For nine of the last 10 years, SDG&E earned more than the CPUC-authorized rate of return. “Reviewing how much the utility earned compared to the authorized rate of return and identifying where the utility was able to gain efficiencies should be a critical first step in ensuring that the utility’s projected costs were appropriate,” the auditor said.

“However, the CPUC and Cal Advocates lack a process to identify areas in which the utilities achieved cost savings.”

When the actual rate of return significantly exceeds the authorized rate of return, the CPUC should require the utilities to explain what happened and provide supporting documents. That information should be published and objectively analyzed, the auditor said.

Sometimes, utilities ask the PUC for rate increases to recoup unexpected costs, such as to prevent or clean up after wildfires. After those hikes are granted, though, little is done to ensure that the extra work was actually done.

“(I)f neither the CPUC nor Cal Advocates strengthens its efforts to verify whether the utility has completed the work in question… they risk allowing the utility to inappropriately recover costs from its customers that it did not, in fact, incur,” the audit said. “Such verification could involve, for example, site visits, photographic evidence of work completed, or satellite imagery.”

And sometimes, the CPUC speaks in a language folks just don’t understand.

“The CPUC also lacks an effective process for ensuring that utility customers are fully informed of the reasons their utility is raising their rates,” the auditor said.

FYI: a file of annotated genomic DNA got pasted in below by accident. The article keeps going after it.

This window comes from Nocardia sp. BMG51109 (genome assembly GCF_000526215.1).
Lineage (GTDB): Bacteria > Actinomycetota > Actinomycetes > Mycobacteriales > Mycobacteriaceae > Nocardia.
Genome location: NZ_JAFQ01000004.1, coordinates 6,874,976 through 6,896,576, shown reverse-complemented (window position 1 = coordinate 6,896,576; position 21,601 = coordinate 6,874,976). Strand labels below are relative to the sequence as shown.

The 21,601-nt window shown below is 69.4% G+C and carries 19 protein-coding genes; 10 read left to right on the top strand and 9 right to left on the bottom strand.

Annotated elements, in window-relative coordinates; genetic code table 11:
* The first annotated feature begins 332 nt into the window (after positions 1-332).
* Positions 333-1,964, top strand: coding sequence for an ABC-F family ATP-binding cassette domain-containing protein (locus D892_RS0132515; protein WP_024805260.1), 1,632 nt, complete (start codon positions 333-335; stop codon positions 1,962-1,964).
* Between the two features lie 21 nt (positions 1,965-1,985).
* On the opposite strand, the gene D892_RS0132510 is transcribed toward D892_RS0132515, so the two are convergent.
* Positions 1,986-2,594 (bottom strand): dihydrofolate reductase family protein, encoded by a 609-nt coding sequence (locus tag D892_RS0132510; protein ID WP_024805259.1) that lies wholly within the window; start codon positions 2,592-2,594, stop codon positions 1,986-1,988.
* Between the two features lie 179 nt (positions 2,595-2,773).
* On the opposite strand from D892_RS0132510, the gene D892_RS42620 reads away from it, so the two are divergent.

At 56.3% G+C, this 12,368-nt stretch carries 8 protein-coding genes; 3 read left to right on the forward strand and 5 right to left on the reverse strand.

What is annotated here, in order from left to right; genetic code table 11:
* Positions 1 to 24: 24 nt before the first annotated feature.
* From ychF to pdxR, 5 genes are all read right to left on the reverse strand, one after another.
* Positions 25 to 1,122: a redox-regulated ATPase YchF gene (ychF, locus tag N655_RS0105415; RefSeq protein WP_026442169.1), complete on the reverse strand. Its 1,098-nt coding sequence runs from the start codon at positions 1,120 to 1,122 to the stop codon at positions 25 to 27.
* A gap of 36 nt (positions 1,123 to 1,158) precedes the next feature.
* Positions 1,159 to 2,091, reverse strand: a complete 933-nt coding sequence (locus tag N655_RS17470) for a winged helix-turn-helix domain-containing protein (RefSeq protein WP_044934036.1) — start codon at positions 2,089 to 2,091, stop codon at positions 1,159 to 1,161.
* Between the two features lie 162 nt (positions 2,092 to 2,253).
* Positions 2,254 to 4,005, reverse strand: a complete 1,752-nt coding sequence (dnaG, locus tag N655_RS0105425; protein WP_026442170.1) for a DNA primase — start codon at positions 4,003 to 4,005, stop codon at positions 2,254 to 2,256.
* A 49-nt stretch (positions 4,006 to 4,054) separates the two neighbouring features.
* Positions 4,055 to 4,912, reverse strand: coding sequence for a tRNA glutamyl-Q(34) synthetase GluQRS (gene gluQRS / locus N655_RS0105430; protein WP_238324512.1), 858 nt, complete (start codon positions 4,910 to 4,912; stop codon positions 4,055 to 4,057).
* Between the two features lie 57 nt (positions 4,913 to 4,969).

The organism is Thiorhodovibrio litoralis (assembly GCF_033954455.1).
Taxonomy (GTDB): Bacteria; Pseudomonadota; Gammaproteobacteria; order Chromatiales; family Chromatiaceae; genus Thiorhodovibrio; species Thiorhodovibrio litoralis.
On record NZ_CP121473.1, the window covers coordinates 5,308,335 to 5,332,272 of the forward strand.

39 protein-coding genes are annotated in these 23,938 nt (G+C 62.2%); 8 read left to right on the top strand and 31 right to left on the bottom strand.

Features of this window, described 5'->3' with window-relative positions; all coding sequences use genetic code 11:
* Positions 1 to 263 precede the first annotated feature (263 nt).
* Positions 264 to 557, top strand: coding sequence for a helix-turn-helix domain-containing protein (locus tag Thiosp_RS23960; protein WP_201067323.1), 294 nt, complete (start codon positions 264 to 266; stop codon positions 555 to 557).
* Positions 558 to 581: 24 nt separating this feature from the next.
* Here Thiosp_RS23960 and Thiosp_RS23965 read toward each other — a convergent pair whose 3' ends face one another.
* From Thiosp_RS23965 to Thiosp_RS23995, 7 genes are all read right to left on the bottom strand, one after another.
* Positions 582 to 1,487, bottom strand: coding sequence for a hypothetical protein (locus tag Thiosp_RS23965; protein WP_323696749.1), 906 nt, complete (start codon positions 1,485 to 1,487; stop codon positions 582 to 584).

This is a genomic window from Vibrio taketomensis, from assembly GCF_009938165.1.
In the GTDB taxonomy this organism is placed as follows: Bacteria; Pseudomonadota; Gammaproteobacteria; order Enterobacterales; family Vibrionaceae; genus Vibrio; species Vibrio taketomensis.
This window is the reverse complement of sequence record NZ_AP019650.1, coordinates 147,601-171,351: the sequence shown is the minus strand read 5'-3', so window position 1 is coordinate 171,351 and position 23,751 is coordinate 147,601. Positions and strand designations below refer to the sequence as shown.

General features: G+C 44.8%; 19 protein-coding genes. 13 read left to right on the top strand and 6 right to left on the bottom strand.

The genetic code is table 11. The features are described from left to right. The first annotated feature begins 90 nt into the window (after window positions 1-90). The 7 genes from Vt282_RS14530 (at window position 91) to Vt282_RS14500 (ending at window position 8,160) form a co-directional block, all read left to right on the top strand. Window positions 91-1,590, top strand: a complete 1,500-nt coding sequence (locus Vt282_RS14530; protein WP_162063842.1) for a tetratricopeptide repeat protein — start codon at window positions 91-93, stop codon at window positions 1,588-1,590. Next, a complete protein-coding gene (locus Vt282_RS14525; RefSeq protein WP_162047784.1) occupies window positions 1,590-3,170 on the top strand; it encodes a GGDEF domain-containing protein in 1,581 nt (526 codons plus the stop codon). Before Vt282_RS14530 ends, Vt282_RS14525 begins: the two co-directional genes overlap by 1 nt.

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“The CPUC neither clearly and comprehensively communicates the reasons for the cost increases it authorizes at the start of each cycle, nor has it established a mechanism to clearly communicate the reasons for rate increases that utilities seek midcycle. By not providing customers with that information, the CPUC neglects opportunities to improve the public’s understanding of why rates are increasing.”

And finally, Cal Advocates needs to monitor the utilities’ balancing accounts — the mechanism by which utilities track authorized and actual costs and revenues — to ensure that rate adjustments are warranted.

The CPUC and the Public Advocate’s office said they’ll do some of what the auditor suggests, though they object to this and that bit. (You can read their full responses at http://auditor.ca.gov/reports/2022-115/index.html).

“We understand the impact of rate increases on the lives of Californians,” said CPUC spokeswoman Terrie Prosper by email. “Our focus is making sure utilities provide safe, affordable services while looking out for families and individuals who depend on them.

“Transparency throughout this process is vital to us – we’re committed to keeping utility customers informed about our decisions. We value the California State Auditor’s work and the opportunity to build on our efforts.”

Edison, for its part, is still reviewing and digesting the report.

The rest of us, meanwhile, are bracing for the next round of rate hikes, which go to the CPUC for approval every three or four years. Until then, we’re shutting off the lights, because this electric bill is killing us.